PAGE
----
Flatbread is a term that seems to have found its stride in the past decade or so, making an appearance on almost every restaurant menu in the country.
What’s the difference between a flatbread and a pizza? Your guess is as good as mine. There is no official definition that separates the two. They both have a bread crust. They both have a variety of topping possibilities. They both have certainly won the hearts and stomachs of America.
In an effort to define them differently, at least in my own mind, I’ve decided the one feature pizza must have is a chewy crust. Flatbread, on the other hand, usually has a more cracker-like crust and for a busy family, this difference can help get dinner on the table in less than 15 minutes.
The beauty of a cracker crust, besides its addictive crispiness, is that the crust is rolled out and par-baked before topping. That means the plain crust gets a few minutes in the oven to set and stiffen slightly before topping. Anyone who has ever made homemade pizza knows it can be tricky to transfer a fully loaded crust from the pizza peel to the hot pizza stone. Not a problem with the sturdy flatbread. It’s already lost its stickiness in the par-baking process, so it slides right off the peel, no matter how much topping you’ve piled on it.
Par-baking gives it one other crucial advantage. Once you’ve par-baked the crusts, you can cool them, wrap them in plastic wrap and foil and put them in the freezer, where they’ll stay for a month or so until you’re ready to use them.
Frozen crusts can be topped right out of the freezer and baked. Minutes later, dinner is done. The longest part of the entire process is preheating the pizza stone in the oven. I’ve given you a recipe that makes two big flatbreads, but you can divide the crust into smaller portions to give each family member his own personal pizza. Here’s my favorite Prosciutto, Parmesan and Arugula Flatbread (I’m a sucker for salad on a pizza), but you can top yours with whatever you and your family enjoy.
Prosciutto, Parmesan and Arugula Flatbread
Serves 8 (two 12-inch flatbreads).
Note: Crisp, cracker-crusted flatbread, topped with a combination of prosciutto and Parmesan, makes for an easy weeknight supper. The crust can be made ahead and frozen, then topped and baked just before serving. From Meredith Deeds.
• 2 1/3 c. unbleached flour
• 1 c. whole-wheat flour
• 2 tsp. salt
• 1 1/2 c. water, lukewarm
• 1 tbsp. sugar
• 1 pkg. (2 1/4 tsp.) dry yeast
• 1 tbsp. extra-virgin olive oil
• Cornmeal for dusting
• 4 tbsp. extra-virgin olive oil, divided, plus more for the baking sheet
• 1 garlic clove, minced
• 1/2 c. coarsely shredded Parmigiano-Reggiano, divided
• 4 oz. thinly sliced prosciutto, divided
• 4 c. baby arugula or spinach or a combination of both
• 1 tsp. fresh lemon juice
• Freshly ground pepper to taste
Place the flour and salt in the bowl of a food processor and pulse a few times to blend the salt evenly into the flour.
Add the sugar and yeast to the warm water and stir. Allow the water-yeast mixture to sit for about 3 or 4 minutes and when foamy on top, add 1 tablespoon olive oil. Stir.
Turn on the processor and quickly pour the yeast-water through the feed tube. Process until the dough forms a ball. Remove the dough from the processor and bring together into the shape of a ball. Place in a large bowl that has been brushed with olive oil. Roll the ball around in the bowl to coat with the oil. Cover with plastic wrap or a clean dish towel and let rest for 45 minutes or until doubled in size.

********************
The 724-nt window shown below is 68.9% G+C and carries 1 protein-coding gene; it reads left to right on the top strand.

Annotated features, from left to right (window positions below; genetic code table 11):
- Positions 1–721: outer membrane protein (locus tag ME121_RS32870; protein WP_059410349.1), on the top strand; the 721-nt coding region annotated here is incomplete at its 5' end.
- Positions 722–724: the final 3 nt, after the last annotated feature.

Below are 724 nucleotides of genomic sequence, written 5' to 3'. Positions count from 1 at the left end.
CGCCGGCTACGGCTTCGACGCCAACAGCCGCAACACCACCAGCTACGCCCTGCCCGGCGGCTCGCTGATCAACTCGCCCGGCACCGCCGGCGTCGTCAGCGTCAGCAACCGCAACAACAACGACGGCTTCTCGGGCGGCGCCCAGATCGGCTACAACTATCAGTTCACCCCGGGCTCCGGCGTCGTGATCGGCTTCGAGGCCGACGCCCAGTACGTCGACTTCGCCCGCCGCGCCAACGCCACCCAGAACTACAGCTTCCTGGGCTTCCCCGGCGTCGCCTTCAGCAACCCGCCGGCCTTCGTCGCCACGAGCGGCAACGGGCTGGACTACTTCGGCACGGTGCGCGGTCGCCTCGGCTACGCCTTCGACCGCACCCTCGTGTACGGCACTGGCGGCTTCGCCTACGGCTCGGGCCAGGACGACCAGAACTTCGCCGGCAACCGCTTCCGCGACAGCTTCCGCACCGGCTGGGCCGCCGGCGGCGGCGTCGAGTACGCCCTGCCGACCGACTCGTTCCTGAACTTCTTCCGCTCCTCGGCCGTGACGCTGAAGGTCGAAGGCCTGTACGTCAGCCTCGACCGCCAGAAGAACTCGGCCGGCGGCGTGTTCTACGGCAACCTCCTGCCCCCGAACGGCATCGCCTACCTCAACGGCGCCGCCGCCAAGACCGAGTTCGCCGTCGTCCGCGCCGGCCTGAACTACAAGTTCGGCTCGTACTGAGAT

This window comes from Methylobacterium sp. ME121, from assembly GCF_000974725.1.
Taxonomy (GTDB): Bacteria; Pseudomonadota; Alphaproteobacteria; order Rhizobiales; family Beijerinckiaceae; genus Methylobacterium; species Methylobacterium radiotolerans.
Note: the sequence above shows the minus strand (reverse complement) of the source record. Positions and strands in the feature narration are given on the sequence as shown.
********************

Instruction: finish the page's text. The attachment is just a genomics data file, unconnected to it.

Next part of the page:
While your dough is resting, place a pizza stone or unglazed tiles on rack in oven. Preheat oven to 450 degrees.
Deflate the dough with your hands and cut into 2 pieces.
Using a rolling pin, roll the dough out on a floured surface to desired shape and thickness.
Sprinkle the cornmeal over the surface of a rimless baking sheet or a pizza peel. Place the rolled-out dough on top of the cornmeal. Pierce the dough a few times with a fork (to keep it from puffing up in the oven) and place the dough in the hot oven, sliding the dough off the sheet and onto the hot stone or tiles. Keep an eye on the crust and continue to poke holes into it if it puffs in the oven.
Bake for about 7 minutes, or until the dough just begins to brown, and remove from the oven by sliding the crust onto the baking sheet or a pizza peel. Slide the crust onto a cooling rack while the other half bakes, to prevent it from becoming soggy.
Repeat with the remaining half of the dough.
In a small bowl, mix together the 4 tablespoons olive oil and garlic.
Brush one of the prebaked crusts with 1 tablespoon of the garlic-flavored olive oil. Top with half of the cheese and half of the prosciutto. Place back in the oven and bake until the crust is browned and cheese is melted and bubbly, about 5 to 10 minutes. Remove to a cutting board.
Repeat with remaining crust, 1 tablespoon garlic-flavored olive oil, cheese and prosciutto.
In a large bowl, toss the arugula or spinach with the lemon juice, remaining 2 tablespoons of garlic-flavored olive oil and pepper. Cut the flatbreads into slices, top with the arugula and serve.
Nutrition information per serving:
Calories 330 Fat 12 g Sodium 910 mg
Carbohydrates 42 g Saturated fat 3 g Total sugars 2 g
Protein 12 g Cholesterol 13 mg Dietary fiber 3 g
Exchanges per serving: 2 starch, 1 carb, 1 medium-fat protein, 1 ½ fat.
Meredith Deeds is a cookbook author and food writer from Edina. Reach her at email@example.com. Follow her on Twitter: @meredithdeeds.